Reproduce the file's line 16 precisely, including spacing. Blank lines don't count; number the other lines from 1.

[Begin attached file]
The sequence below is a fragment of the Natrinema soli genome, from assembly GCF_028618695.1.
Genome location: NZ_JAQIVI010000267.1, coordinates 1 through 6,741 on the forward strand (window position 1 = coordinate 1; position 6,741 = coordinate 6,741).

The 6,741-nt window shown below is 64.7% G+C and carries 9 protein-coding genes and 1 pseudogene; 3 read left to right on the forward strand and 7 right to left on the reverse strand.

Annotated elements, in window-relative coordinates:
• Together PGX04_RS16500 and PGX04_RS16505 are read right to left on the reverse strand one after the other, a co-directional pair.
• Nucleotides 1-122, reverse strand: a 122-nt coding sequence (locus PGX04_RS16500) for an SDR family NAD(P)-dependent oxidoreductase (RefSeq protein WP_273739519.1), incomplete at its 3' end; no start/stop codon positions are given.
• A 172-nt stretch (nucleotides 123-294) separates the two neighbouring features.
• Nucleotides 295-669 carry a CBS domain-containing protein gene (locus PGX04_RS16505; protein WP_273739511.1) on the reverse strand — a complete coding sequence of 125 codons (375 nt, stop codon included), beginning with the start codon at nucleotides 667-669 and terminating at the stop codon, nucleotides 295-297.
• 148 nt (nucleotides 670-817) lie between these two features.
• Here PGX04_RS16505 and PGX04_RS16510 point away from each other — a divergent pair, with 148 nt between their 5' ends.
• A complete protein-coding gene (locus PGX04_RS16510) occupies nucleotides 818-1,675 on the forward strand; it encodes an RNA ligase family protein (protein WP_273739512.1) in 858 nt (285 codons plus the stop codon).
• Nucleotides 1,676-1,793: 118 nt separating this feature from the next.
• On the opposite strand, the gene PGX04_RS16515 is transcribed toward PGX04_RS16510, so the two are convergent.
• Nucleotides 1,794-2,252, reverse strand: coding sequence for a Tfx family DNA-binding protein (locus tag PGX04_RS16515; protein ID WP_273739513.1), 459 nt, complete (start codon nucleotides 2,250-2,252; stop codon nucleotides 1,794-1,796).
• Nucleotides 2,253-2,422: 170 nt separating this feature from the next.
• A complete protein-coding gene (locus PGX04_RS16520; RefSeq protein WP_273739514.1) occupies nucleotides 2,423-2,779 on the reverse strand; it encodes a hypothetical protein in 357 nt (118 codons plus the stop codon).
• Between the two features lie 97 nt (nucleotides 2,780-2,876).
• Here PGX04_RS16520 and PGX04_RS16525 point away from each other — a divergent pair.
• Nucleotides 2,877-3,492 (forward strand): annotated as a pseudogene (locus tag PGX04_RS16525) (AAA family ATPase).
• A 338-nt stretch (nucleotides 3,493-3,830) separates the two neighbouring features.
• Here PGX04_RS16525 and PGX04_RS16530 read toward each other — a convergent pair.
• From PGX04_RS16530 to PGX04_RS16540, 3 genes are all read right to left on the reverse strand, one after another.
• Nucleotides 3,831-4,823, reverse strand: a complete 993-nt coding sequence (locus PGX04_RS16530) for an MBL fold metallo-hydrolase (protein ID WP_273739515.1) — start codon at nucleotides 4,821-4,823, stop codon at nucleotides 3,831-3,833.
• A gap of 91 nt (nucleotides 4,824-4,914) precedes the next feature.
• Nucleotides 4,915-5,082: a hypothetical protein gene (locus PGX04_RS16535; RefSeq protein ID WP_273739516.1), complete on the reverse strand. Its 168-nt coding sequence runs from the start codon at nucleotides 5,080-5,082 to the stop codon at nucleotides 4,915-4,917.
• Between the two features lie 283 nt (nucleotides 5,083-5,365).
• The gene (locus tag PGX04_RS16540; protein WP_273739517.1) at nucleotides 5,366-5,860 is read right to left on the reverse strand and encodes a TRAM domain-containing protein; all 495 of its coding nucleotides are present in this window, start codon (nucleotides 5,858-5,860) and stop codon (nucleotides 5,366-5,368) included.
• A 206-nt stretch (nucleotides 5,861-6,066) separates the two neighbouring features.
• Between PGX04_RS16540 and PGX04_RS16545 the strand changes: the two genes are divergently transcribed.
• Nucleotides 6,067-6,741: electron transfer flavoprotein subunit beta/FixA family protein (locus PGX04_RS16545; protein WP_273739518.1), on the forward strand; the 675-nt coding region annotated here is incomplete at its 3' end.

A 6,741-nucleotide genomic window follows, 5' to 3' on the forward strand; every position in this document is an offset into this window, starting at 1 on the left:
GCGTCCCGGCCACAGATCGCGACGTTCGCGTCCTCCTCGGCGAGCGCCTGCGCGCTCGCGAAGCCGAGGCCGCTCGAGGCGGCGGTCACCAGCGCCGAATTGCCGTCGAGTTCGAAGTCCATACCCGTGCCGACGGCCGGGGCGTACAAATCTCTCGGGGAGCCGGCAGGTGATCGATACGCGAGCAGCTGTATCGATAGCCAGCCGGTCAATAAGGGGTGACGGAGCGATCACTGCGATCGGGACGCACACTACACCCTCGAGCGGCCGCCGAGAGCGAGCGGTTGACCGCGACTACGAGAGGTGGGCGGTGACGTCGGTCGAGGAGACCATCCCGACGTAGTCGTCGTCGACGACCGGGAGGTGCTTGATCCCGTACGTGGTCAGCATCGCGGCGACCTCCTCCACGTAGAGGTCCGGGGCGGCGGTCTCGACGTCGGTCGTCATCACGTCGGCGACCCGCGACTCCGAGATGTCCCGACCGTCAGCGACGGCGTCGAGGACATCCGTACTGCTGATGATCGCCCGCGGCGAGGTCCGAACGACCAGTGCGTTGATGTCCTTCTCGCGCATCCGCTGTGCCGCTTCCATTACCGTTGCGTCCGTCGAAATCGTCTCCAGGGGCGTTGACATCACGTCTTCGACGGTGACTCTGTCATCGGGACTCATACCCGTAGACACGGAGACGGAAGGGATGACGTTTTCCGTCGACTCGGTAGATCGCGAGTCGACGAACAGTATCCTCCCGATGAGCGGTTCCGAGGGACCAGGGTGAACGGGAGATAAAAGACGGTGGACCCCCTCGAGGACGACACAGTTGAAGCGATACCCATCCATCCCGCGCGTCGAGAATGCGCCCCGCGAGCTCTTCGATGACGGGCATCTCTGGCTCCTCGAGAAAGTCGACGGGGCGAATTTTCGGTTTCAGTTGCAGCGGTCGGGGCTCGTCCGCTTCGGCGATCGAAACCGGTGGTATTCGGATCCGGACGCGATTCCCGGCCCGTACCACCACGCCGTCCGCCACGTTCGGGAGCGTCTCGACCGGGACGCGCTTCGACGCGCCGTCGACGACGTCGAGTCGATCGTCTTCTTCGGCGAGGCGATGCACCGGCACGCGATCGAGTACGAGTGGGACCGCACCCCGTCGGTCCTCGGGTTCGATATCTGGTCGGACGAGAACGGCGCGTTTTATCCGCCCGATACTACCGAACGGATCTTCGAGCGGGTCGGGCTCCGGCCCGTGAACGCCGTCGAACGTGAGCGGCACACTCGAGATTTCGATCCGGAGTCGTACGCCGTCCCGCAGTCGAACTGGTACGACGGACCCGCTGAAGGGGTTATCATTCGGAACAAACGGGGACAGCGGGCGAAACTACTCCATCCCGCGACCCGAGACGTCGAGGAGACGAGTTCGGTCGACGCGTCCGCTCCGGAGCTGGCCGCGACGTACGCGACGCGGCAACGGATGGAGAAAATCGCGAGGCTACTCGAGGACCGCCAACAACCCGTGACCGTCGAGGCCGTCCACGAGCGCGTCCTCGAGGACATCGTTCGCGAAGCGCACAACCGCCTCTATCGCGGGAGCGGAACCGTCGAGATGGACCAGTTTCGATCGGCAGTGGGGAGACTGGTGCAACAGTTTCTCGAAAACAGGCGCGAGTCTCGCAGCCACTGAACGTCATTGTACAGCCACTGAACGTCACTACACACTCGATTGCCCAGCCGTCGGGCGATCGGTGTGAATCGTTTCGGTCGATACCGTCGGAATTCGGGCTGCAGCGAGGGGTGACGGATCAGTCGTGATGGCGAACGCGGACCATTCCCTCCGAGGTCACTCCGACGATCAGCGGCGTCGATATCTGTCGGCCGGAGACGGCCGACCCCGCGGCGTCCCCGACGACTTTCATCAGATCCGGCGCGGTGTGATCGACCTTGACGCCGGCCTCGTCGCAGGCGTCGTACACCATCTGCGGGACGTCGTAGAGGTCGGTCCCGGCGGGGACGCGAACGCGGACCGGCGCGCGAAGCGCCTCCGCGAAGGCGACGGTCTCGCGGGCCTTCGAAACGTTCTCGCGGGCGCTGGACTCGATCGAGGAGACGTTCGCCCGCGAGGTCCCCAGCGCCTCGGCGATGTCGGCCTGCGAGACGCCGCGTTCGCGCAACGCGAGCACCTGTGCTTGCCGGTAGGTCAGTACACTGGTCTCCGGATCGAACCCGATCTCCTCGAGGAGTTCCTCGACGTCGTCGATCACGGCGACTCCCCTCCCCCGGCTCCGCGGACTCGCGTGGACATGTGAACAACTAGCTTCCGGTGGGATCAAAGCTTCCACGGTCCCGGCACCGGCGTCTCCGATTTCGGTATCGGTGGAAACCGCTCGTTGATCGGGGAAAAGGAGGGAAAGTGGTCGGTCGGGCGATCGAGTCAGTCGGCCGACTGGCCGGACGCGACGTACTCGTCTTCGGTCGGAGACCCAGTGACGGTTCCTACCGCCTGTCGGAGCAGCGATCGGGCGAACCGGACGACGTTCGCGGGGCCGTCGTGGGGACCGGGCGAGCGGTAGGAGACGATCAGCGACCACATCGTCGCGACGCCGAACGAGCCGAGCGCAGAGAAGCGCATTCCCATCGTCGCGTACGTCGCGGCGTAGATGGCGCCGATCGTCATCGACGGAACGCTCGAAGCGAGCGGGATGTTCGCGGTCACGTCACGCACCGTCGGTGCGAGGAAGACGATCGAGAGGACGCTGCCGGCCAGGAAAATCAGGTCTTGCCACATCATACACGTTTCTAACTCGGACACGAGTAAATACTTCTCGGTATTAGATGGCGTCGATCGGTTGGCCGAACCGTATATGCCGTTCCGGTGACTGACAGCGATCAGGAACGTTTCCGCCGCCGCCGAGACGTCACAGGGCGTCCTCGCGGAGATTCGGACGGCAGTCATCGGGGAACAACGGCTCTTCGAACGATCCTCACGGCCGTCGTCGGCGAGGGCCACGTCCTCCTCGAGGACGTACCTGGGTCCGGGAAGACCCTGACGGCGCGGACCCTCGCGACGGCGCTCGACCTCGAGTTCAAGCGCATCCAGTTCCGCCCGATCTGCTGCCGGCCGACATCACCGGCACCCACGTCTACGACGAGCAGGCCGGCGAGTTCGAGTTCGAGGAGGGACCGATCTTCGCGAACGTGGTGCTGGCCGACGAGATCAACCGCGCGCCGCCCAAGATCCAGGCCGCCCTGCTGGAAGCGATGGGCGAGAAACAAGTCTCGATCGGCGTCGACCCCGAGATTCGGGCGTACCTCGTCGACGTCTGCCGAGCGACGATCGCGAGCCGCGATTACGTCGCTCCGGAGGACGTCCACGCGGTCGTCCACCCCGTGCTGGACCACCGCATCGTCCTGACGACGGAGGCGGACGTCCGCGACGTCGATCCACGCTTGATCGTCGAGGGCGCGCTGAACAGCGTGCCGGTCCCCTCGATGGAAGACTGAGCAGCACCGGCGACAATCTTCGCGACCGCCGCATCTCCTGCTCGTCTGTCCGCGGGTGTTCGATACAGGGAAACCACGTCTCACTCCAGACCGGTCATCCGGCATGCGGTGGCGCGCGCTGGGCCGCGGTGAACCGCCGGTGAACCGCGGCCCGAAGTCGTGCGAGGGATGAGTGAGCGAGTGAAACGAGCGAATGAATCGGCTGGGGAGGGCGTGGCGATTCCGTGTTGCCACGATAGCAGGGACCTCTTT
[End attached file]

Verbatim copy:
• A complete protein-coding gene (locus PGX04_RS16520; RefSeq protein WP_273739514.1) occupies nucleotides 2,423-2,779 on the reverse strand; it encodes a hypothetical protein in 357 nt (118 codons plus the stop codon).